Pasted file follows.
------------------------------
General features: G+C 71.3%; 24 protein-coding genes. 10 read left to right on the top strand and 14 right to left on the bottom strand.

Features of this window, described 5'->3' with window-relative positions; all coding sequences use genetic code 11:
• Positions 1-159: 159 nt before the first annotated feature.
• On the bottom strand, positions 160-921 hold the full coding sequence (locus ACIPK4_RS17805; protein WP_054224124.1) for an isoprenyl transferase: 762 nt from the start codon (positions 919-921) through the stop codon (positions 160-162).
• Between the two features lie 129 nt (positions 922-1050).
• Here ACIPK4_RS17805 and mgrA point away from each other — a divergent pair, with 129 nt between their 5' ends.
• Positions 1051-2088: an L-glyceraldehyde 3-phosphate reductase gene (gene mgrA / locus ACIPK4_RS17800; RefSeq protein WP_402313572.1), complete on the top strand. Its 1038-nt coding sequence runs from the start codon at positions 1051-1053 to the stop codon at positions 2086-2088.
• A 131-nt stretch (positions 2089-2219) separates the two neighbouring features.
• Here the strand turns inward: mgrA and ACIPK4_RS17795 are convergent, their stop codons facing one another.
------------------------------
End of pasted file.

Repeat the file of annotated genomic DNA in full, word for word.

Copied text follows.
General features: G+C 71.3%; 24 protein-coding genes. 10 read left to right on the top strand and 14 right to left on the bottom strand.

Features of this window, described 5'->3' with window-relative positions; all coding sequences use genetic code 11:
• Positions 1-159: 159 nt before the first annotated feature.
• On the bottom strand, positions 160-921 hold the full coding sequence (locus ACIPK4_RS17805; protein WP_054224124.1) for an isoprenyl transferase: 762 nt from the start codon (positions 919-921) through the stop codon (positions 160-162).
• Between the two features lie 129 nt (positions 922-1050).
• Here ACIPK4_RS17805 and mgrA point away from each other — a divergent pair, with 129 nt between their 5' ends.
• Positions 1051-2088: an L-glyceraldehyde 3-phosphate reductase gene (gene mgrA / locus ACIPK4_RS17800; RefSeq protein WP_402313572.1), complete on the top strand. Its 1038-nt coding sequence runs from the start codon at positions 1051-1053 to the stop codon at positions 2086-2088.
• A 131-nt stretch (positions 2089-2219) separates the two neighbouring features.
• Here the strand turns inward: mgrA and ACIPK4_RS17795 are convergent, their stop codons facing one another.